A Question to the Pastor...and His Answer

A friend of mine recently shared this with me and I thought it was worth reposting. It really stirred and touched my heart. A young man asks his Pastor a question. Then, his Pastor replies. Hello Pastor.

I have a question; I hope you can give me some input. I recently became friends with people of the Muslim practice. We exchanged what our beliefs were and how they differ. (In a friendly way.) But this thought has ached at me for months now. How do we know, as Christians, we are correct? How do we know our religion, our denomination, our practice is correct?


Dear S,

You have asked an important and complicated question. How do we know that our religion is correct?

Of course, we have valid reasons to be a bit uncomfortable about the implications within the question. It’s disconcertingly easy for the Pakistani Muslim, the Indian Hindu, the Thai Buddhist, the Israeli Jew, and the American Christian to each simply assume that their native religion is the true one. So is it just a matter of geographical luck if you happen to end up in the true religion? After all, the vast majority of Muslims, Hindus, Buddhists, Jews, and Christians did not undertake an objective study of comparative religions and arrive at a conclusion. No, they were born into a family and nation where their particular religion was culturally dominant. (Yes, every religion has its converts from other religions, but these make up a tiny minority.)

But am I suggesting that we should engage in an objective study of comparative religions? No. In fact, I think such an undertaking is impossible. Not inadvisable, but literally impossible. You can only experience a religion by being a believer within the faith and practice of that religion. Religion cannot be approached objectively. The very nature of religion prevents this. For example: One can be thoroughly versed in the teachings of the New Testament (a scholar even) and be well acquainted with Christian theology and worship, church history and practice and still not believe. Which is to say it is thoroughly possible to be an expert on Christianity and not be a Christian. Bart Ehrman would be an example. (And Bart Ehrman would agree.) Or to say it another way: I could become an expert on the Koran and Islam, but that alone would not make me a Muslim. Faith is the essence of religion, not empirical knowledge. We cannot study religions like we do insects. Well, we can, but being an expert on grasshoppers does not make you a grasshopper. And being an expert on Hinduism doesn’t make you a Hindu. Religious faith is a subjective experience — not objective empirical knowledge.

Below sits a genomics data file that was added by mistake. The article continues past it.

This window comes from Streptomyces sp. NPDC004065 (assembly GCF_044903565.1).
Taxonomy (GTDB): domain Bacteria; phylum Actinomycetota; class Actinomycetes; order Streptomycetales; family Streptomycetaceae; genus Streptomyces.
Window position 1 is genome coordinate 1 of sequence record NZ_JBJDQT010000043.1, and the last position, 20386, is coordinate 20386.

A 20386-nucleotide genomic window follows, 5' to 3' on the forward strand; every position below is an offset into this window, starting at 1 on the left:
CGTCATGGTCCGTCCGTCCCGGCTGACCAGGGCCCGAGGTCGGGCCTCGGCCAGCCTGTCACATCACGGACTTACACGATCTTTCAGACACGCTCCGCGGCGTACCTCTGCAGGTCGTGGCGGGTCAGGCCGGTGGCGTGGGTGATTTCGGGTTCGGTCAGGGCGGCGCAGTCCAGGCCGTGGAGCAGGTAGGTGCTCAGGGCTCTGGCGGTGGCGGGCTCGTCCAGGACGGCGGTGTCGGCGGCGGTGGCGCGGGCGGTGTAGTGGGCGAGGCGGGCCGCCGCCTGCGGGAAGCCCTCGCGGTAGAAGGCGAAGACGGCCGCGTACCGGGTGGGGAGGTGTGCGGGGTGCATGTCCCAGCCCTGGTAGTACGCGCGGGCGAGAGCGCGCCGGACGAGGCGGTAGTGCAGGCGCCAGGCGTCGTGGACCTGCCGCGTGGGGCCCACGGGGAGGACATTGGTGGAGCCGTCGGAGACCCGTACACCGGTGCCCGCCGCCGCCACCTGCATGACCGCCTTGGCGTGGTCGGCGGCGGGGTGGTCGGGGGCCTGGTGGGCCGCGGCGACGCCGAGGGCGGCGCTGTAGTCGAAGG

Which is to say you don’t know what it means to be a Muslim, Hindu, Buddhist, Jew, Christian…until you are one! And to be one, is to not be the other. So comparison becomes impossible.

The modern, sloppy notion that we can mix-and-match religions like we do pants and socks is utter nonsense. The modern person who says, “I’m a Buddhist-Hindu-Muslim-Christian” is in reality a secularist wearing religious accessories. The truth is they know virtually nothing about what it means to actually be a Buddhist or a Hindu or a Muslim or a Christian.

The nature of religion based in faith makes the comparative religion project ultimately impossible.

To be an adherent of a religion is to believe, and faith is not an object of empirical inquiry.

I believe Jesus is risen from the dead. But I cannot prove it.

(I do believe the resurrection is the most reasonable explanation for the empty tomb and the rise of Christianity, but it cannot be proven.)

I have my own subjective experience with the risen Christ. But I cannot prove it. I can only witness to it. It will be up to my hearers as to whether or not they believe my witness.

That which actually makes me a Christian is nothing that can be empirically proved…which is why it’s called faith!

(Attempting to worship at the altar of Christ and the altar of empiricism at the same time creates the terrible conundrums suffered by modern Western Christians — ultimately one must be subordinate to the other.)

Furthermore, in the framing of your question you hint at an additional problem. If we want to empirically “know” that Christianity is the true religion, that leads us to the next question: Which Christianity? Orthodox? Catholic? Anglican? Protestant? Evangelical? OK, let’s say you choose Evangelical. Which Evangelical? Baptist? Which Baptist? (There’s hundreds of species of Baptist!) You see the problem. With an empiricism-based approach to religion you wind up in the dead-end alley of “I’m right and everybody else is going to hell.” Which I think you are instinctively trying to avoid.

So what are we to do?

We are to believe in Jesus.

By a leap of faith we believe in Jesus because of our own subjective (and unverifiable to anyone else) experience with the risen Christ.

I only believe in “Christianity” because I have come to believe in Jesus.

I don’t spend a lot of time (none really) arguing with a Muslim or Hindu that Christianity is “correct” and Islam and Hinduism are “wrong.” That’s always going to be a dead-end.

I do talk about Jesus. I do tell the gospel stories. I do witness to my own experience with Jesus.